(I alternated the commentator ISP..4.1…1..1.1. This was listed four days ago.)
I’m so glad to see your book doing so well. I’m also glad you didn’t listen to the naysayers and let them defer you with their grumbling. You kept the course. That’s the hallmark of a true author. That’s how any author will make their book do well. You can’t spend all your time chattering with your online friends and posting pictures of your pets and expect your book to do well even if you are traditional published.
The main element I see pushing and propelling it, is that it is different. It’s isn’t about the supernatural elements so popular today. It’s new and different. The author pointed out there’s many more supernatural elements out there beside werewolves and vampires and a heck of a lot scarier. I for one was tired of the same scenario over and over in the paranormal genre. It’s very refreshing someone take the time to learn what else is out there. This was not a book which was quickly written.
Although, it’s a fictional it has a big healthy dash of realism in the work. I like the fact you wrote it as the world really is. You didn’t pacifier anything. I read some parts might offend a few who have never experienced life and think things are really as idea as they seems. But for us seasoned folks. We know exactly what you are talking about. That took courage. I’m glad you didn’t go overboard with the dystopian elements and turn it into the Walking Dead, Mad Max or the Apocalypse. I don’t think this fit into one particular genre. I have never read anything quite like it.
I found it new in how the book explained things in a way so many authors forget to explain regarding the traits of their characters and the character’s life. Which leaves the reader wondering how they accomplished such great feat with no resources? Even in fantasy you have to sound somewhat believable.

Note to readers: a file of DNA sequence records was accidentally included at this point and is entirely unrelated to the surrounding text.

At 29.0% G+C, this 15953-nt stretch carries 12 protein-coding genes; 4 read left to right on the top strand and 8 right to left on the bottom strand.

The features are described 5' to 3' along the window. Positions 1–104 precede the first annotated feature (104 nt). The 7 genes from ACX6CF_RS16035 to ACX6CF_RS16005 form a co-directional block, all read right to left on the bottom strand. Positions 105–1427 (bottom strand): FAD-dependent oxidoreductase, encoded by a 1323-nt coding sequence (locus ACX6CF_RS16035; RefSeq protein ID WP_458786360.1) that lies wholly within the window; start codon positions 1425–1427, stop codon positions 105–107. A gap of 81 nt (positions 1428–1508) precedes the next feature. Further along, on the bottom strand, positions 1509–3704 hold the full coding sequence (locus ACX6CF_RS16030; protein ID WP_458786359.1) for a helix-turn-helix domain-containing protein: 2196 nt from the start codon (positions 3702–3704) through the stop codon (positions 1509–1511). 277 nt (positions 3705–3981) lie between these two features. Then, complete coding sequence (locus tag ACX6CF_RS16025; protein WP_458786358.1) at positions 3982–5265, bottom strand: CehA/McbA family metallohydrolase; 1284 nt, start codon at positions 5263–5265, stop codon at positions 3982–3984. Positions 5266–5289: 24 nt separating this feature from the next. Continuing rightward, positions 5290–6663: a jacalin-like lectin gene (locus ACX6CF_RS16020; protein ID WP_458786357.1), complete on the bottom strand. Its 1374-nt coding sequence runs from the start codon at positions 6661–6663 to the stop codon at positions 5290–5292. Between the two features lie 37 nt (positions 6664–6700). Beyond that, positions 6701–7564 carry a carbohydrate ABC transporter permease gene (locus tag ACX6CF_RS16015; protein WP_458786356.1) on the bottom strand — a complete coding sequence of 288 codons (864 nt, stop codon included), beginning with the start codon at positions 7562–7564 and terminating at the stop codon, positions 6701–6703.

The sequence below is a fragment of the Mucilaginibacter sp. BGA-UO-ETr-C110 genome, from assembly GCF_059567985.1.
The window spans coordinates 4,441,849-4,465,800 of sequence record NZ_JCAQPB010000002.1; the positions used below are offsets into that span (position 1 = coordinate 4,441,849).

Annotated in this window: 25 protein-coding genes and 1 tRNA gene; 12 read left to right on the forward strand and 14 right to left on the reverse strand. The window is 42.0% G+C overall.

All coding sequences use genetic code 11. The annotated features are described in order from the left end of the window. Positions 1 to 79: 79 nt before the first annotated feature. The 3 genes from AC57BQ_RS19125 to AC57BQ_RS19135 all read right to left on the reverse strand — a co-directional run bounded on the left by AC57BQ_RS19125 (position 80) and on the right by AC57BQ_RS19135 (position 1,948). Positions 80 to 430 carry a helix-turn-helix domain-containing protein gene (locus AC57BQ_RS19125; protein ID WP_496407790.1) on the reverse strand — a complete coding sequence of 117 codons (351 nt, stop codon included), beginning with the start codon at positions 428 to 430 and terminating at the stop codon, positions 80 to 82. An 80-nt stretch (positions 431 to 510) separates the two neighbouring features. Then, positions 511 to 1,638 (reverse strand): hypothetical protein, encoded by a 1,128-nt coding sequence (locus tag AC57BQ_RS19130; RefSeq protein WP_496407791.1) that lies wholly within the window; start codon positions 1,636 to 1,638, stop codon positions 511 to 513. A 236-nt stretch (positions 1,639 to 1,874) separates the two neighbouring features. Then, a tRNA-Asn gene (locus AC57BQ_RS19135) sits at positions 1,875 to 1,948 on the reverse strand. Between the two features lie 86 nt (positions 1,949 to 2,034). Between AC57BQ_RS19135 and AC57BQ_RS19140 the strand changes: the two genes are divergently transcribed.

They never explained how the hero or heroine got back into the city of their birth to avenge the death of their loved ones. When the last you read about them they were a poor pauper in the streets or in a cave with the royal family loyal servant whom the evil king was seeking? How did they go from the impoverished youth in a cave to He-man in a matter of paragraphs?
And I’m glad you didn’t write elves let them in or fairies twinkled them into a guarded fortress. And thank you for not saying a dragon flew them in or they mysteriously learn karate and whipped everyone’s butt at the gate and burst in on the king who killed their father and killed him.
Another thing I noticed you rarely see in literature today. A truly noble heroine, so many heroine’s are depicted as some sort of impossible tough woman, man hater. This author portrayed that a woman can be tough when she needs to be tough but yet still be a lady.
Finally somebody wrote a story for grown ups. It’s about time. I must say it isn’t a story for anyone easily offended. But it worth the read. Congratulations. I look forward to the second installment.